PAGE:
QUESTION NO. 3:
I'm working on a book about global youth viewpoints. One of their major concerns is global warming and pollution of the environment. What can young people do to help solve this problem? Thanks,
Gayle Kimball, Chico, California, USA
Dear Gayle Kimball
Your book sounds like an excellent initiative! Given that climate change is a long-term problem, which requires a long-term response, young people need to be involved in solving this problem. There are many things that young people can do. In my opinion, this includes:
QUESTION NO. 4:
What percentage of climate change processes can be attributed to industrial pollutants as compared to natural processes, including those that are attributed to domesticated and wild animal methane releases, volcanic eruptions, increase heat from the sun, natural warming from plant decay, etc?
Natural warming/glacier melting has been occurring for millennia, it will not change no matter what we do. Why not focus on adapting to changes that are inevitable? I don't suggest that we shouldn't be environmentally friendly, just that climate change is coming and we should prepare for that before it is too late.
Korey Dykstra, Canada
Dear Korey Dykstra,
The increased levels of greenhouse gases have caused the most dramatic change in the atmosphere's composition since at least 650,000 years ago.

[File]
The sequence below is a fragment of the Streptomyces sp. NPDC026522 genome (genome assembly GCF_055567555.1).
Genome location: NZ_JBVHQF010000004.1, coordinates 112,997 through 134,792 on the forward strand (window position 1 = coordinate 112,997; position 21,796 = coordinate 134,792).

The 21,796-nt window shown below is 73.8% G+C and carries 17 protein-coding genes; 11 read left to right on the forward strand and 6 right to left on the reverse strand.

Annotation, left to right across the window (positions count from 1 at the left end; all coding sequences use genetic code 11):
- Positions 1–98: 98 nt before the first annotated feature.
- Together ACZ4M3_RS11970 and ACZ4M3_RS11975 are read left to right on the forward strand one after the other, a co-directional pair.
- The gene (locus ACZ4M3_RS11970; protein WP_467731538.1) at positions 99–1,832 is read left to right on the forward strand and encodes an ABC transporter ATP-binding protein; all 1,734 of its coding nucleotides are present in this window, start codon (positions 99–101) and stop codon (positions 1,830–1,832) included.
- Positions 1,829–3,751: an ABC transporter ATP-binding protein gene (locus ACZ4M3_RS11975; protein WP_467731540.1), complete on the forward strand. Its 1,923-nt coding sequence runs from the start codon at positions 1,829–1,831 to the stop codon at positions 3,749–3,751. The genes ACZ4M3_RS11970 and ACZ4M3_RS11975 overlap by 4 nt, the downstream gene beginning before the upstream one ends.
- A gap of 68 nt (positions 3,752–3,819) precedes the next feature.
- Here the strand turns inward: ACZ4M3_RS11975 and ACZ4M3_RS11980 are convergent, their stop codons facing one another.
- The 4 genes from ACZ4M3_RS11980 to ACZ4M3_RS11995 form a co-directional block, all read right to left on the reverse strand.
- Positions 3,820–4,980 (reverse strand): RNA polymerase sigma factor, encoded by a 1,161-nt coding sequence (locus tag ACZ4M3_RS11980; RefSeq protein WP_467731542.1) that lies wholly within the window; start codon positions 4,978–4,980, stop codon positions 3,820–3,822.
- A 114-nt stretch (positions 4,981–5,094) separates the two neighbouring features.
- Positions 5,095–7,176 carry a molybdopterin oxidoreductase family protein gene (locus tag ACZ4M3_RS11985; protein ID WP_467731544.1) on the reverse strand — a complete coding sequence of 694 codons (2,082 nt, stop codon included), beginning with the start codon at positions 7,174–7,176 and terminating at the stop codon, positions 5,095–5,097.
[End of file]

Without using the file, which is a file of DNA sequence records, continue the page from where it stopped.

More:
Carbon dioxide is the largest contributing gas to the greenhouse effect and levels appear to have varied by less than 10 percent during the 10,000 years before industrialization. Over the past 200 years levels have risen by over 30 percent. Even with half of humanity's carbon dioxide emissions being absorbed by the oceans and land vegetation, atmospheric levels continue to rise.
The climate system is characterized by inertia and does not immediately respond to reductions in greenhouse gas emissions. Some greenhouse gases survive in the atmosphere for years, decades or even centuries. As a result, climate change will continue for hundreds of years after atmospheric concentrations have stabilized. Notwithstanding this, human-induced climate change has caused the climate to change so rapidly compared to natural climatic changes, that ecosystems and natural systems are unable to keep up in terms of evolving along with it.
Adapting refers to minimizing the negative consequences of climate change on peoples' lives, as well as galvanizing the possible positive consequences. Adaptation is a process through which societies make themselves better able to cope with an uncertain future.
Adaptation options are many and range from technological options such as increased sea defenses or flood-proof houses on stilts, to behavior change at the individual level, such as the sparing use of water in times of drought.
In the context of future international policy, adaptation does not replace mitigation of greenhouse gas emissions. On the contrary, both adaptation and mitigation need to follow parallel tracks during the same period of time, thus complementing each other. The less mitigation we do now, the greater the difficulty of continuing to adapt in future and the costlier adaptation will become. Emissions clearly need to be reduced urgently.